The Ashes 2015

 
  JoppaJunction Chief Train Controller

Location: Banned
A first day probably best described as Englands. What does tonight have in store?

England were impressive with the bat building a good score of the first day. Hadden dropped what many might say was a sitter.  Root went on to build a great innings.

If Bell and Cook can fire "dad's Army" might be in a bit of trouble,

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  JoppaJunction Chief Train Controller

Location: Banned
England taking the Australian bowling to task!

7/384
  Graham4405 Minister for Railways

Location: Dalby Qld
England all out 430, Australia 0/48.
  JoppaJunction Chief Train Controller

Location: Banned
England all out 430, Australia 0/48.
Graham4405

Australia might be in a bit of trouble.  Clarke threw his wicket away.  Tonight's first session might be worth watching.
  Valvegear Dr Beeching

Location: Norda Fittazroy
Australia went for too many runs in the England innings; have a look at the bowlers' run rates. Nobody heard of "line and length"? Now Australia is 264/5 which is just not good enough. It doesn't help when numbers 3, 4 and 5 all make scores in the 30's. Getting a start and failing to go on with it is giving the Poms the upper hand immediately. Smith and Clarke both threw their wickets away trying to hit Ali out of the park. It's a five-day game, and Test attacks should be treated with some degree of respect. A good spinner thrives on batsmen trying to put him into the next postcode, and Ali showed very nicely just how it's done. Graeme Pollock put it well;- you'll get five or six bad balls an hour. Hit them for four, and with a few singles thrown in, you've made a hundred in two sessions of play.
  djf01 Chief Commissioner

Australia might be in a bit of trouble.  
JoppaJunction

Australia are in a lot of trouble.  It's hard to see them winning, or even saving, the first test from here.  We need a *big* Watson hundred, and we all know how rare they are.

After watching most of the first two sessions of day 2, I must say I thought England bowled really really well.  I don't recall any segment of play were the ball was not hooping around.  Rogers made it look easy, but it was anything but.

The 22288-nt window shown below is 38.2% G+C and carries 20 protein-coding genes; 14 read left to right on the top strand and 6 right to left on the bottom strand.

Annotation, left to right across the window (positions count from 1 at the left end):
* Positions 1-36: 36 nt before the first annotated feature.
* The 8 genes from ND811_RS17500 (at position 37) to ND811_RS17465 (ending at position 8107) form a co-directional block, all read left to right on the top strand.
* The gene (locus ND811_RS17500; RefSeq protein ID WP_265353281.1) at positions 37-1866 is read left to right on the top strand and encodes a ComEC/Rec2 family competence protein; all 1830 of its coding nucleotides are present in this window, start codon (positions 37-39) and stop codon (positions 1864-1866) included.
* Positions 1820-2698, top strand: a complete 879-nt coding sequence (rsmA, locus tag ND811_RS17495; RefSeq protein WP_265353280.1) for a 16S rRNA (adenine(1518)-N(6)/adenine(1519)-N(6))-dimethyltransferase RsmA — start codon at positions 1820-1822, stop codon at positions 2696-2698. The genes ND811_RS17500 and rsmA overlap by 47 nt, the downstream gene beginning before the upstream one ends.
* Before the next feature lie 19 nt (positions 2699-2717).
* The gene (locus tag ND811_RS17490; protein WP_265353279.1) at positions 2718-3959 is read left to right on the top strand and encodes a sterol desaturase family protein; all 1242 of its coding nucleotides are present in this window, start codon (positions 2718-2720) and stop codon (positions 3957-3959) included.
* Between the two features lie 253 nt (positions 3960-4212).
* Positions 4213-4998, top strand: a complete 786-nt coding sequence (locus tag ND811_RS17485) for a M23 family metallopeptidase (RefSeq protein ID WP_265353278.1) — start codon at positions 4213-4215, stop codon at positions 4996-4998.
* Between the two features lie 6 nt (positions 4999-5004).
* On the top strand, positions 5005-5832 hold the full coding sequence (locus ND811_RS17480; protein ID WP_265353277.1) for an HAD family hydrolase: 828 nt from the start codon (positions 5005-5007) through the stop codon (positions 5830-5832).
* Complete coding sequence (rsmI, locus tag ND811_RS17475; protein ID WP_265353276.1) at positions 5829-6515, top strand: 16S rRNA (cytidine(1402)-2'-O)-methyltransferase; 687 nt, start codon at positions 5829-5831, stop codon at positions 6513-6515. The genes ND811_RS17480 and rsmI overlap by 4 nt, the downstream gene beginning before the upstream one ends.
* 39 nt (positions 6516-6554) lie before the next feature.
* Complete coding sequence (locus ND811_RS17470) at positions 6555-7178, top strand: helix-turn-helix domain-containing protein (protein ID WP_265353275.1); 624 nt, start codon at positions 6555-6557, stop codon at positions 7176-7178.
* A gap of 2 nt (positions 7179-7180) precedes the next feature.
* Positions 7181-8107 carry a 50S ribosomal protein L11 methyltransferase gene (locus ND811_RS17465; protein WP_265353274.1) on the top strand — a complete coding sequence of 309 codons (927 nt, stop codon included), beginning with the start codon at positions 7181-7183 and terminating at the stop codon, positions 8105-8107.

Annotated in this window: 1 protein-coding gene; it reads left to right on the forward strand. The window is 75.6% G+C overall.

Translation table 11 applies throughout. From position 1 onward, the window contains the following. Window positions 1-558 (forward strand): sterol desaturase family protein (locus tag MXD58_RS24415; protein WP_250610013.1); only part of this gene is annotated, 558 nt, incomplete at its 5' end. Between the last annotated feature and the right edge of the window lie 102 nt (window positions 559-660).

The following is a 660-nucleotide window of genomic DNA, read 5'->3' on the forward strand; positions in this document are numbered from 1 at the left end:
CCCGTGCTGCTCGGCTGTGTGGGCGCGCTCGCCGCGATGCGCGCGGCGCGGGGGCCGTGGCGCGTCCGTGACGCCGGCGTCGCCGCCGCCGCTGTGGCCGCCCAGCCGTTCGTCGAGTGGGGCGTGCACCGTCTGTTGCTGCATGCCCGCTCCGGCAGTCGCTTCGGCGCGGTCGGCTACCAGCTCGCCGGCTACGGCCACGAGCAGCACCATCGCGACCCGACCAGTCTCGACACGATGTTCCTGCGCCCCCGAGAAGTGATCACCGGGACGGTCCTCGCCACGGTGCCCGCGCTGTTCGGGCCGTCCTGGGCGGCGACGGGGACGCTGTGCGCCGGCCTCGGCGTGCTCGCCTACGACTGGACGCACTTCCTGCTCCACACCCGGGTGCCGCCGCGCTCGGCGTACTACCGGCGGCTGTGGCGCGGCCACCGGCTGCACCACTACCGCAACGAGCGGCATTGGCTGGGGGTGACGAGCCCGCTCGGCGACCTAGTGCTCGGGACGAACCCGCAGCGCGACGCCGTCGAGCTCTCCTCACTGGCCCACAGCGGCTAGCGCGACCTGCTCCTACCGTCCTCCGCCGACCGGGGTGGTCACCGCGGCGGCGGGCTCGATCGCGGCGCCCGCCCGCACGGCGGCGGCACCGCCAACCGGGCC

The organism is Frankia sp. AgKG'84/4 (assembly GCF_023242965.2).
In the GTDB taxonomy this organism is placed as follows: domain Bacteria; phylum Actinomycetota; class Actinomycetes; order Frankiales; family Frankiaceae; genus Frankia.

djf01 Chief Commissioner

Smith and Clarke both threw their wickets away trying to hit Ali out of the park. It's a five-day game, and Test attacks should be treated with some degree of respect. A good spinner thrives on batsmen trying to put him into the next postcode, and Ali showed very nicely just how it's done.
Valvegear

I don't really know how good a spinner Ali is, but "honest" seems a pretty fair description.

I agree with you re Clarke - he didn't have his head screwed on with that shot.  But not with Smith.  I think Smith was doing the right thing, given the way he naturally plays, the conditions and the state of the game.  Another over or two of successfully whacking Ali around the park and England would have been in a lot of trouble.  

We were 1/100ish at the time and had it come off we'd have been 3/300+ by stumps, and looking to build a lead on day 3 against a shot attack.  So for mine I think it was the right risk to take for Smith to go after Ali.  It just didn't work, and all credit to England for their aggressive tactics (the bastards!).
  Valvegear Dr Beeching

Location: Norda Fittazroy
I think it was the right risk to take for Smith to go after Ali.  It just didn't work, and all credit to England for their aggressive tactics (the bastards!).
"djf01"
Sure; but there's a right way and a wrong way to go after a spinner. Smith was on his way down the pitch before the bowler had released the ball. Ali changed his delivery and, Bingo! . . . Smith was plainly outsmarted. We didn't need to be aiming for 3 for 300 at stumps. . . 3 for something was what we wanted. I repeat; it's a five day game, and patience and concentration are what it's about. Rogers is the only one who displayed these attributes.
  djf01 Chief Commissioner

Sure; but there's a right way and a wrong way to go after a spinner. ... I repeat; it's a five day game, and patience and concentration are what it's about. Rogers is the only one who displayed these attributes.
Valvegear

I'm not saying Smith didn't stuff up or wasn't outsmarted.  I just think Smith is one of the best attacking players with the best footwork in World Cricket.  If ever there was a time to attack a spinner, that was it.

As for modern test cricket being a five day game - these days it's usually only if there is inclement weather!
  TheBlacksmith Chief Commissioner

Location: Ankh Morpork
As long as the weather holds out, Australia have two days to settle down and methodically chase a big target. They've done it before and can do it again.
  bevans Site Admin

Location: Melbourne, Australia